Philip, a lot of us have come to love your heroine Lyra Belacqua. She was 11 when you first introduced her in the Golden Compass and she and her alter ego, Pan, who takes the form of an animal who you call a Demon, and they've had a lot of adventures with witches and armored bears and this mysterious substance called Dust. Now she's back and your latest book, The Secret Commonwealth, except this time, Lyra is 20 years old and she's unhappy, barely on speaking terms with an, why is she struggling?
Anne Strainchamps (05:39):
Because people do. One of the things I wanted to do in this series of books was to write... Well, it's a fantasy. I know that. To write a fantasy that was psychologically true was I could make it. I wanted to use the things I discovered about the Demon, for example, and about Dust and about Lyra as well. I wanted to use those things to explore what it's like to grow up. We see her on the cusp of adolescence in the Amber Spyglass. She has a first experience of falling in love, for example, and that makes a huge difference to her. It marks a point in our lives when we're moving out of childhood and into an adult world which has got strange, mysterious, exciting, dangerous things like sexuality in it, but also curiosity.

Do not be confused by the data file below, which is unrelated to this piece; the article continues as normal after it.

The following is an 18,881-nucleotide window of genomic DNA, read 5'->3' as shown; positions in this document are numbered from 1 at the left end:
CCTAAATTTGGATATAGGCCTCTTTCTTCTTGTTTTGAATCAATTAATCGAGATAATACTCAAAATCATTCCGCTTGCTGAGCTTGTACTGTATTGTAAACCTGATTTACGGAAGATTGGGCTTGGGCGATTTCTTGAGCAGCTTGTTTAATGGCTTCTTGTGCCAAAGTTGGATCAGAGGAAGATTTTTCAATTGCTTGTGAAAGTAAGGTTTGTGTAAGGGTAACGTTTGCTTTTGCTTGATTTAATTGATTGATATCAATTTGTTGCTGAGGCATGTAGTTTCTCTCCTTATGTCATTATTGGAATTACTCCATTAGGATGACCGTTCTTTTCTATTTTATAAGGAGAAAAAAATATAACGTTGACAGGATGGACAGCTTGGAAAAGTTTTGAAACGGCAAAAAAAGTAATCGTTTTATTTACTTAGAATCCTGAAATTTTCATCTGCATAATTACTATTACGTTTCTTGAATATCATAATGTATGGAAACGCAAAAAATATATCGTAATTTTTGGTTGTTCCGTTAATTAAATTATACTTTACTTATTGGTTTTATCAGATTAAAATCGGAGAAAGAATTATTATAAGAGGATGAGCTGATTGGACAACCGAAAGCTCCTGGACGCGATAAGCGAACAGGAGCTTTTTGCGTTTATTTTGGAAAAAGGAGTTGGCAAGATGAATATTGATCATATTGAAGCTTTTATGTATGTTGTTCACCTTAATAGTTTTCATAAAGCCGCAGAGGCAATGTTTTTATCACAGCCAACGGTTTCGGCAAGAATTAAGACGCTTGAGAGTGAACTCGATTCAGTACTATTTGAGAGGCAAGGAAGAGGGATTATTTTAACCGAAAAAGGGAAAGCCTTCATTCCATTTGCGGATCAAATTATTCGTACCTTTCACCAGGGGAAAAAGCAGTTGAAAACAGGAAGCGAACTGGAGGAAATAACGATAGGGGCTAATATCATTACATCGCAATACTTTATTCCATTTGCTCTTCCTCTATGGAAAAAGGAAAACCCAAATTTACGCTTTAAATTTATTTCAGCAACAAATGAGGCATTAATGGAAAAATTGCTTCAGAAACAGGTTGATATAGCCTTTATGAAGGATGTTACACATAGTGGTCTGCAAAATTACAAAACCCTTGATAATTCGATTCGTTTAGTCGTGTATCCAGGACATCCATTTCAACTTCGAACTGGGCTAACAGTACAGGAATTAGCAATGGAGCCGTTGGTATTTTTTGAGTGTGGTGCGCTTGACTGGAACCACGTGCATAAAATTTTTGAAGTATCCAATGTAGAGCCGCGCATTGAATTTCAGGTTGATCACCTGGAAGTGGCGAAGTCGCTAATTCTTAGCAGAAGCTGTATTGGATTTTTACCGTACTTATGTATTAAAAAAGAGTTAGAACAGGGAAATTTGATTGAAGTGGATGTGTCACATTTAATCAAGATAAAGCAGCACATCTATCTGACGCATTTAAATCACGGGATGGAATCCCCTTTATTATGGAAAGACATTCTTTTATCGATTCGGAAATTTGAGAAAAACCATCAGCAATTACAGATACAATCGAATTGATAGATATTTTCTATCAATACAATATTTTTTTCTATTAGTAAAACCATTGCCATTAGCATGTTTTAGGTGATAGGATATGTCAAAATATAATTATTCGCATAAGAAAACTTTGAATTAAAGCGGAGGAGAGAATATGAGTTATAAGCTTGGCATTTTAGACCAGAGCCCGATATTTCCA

Anne Strainchamps (06:27):
Intellectual curiosity is the time in our lives when we're most curious about the world. How does it work? Why are people so cruel to each other? Why is this happening? It is the time of our lives often marked by profound wonder as well as profound depression sometimes. With the demons which I have in my story, the embodied soul, if you like, of human beings, which has the form of an animal, I can do with that something that's harder to do in our world and I can express a sense of alienation from oneself by having the human being, Lyra in this case, and her demon, not getting on, not liking each other, not be able to speak to each other.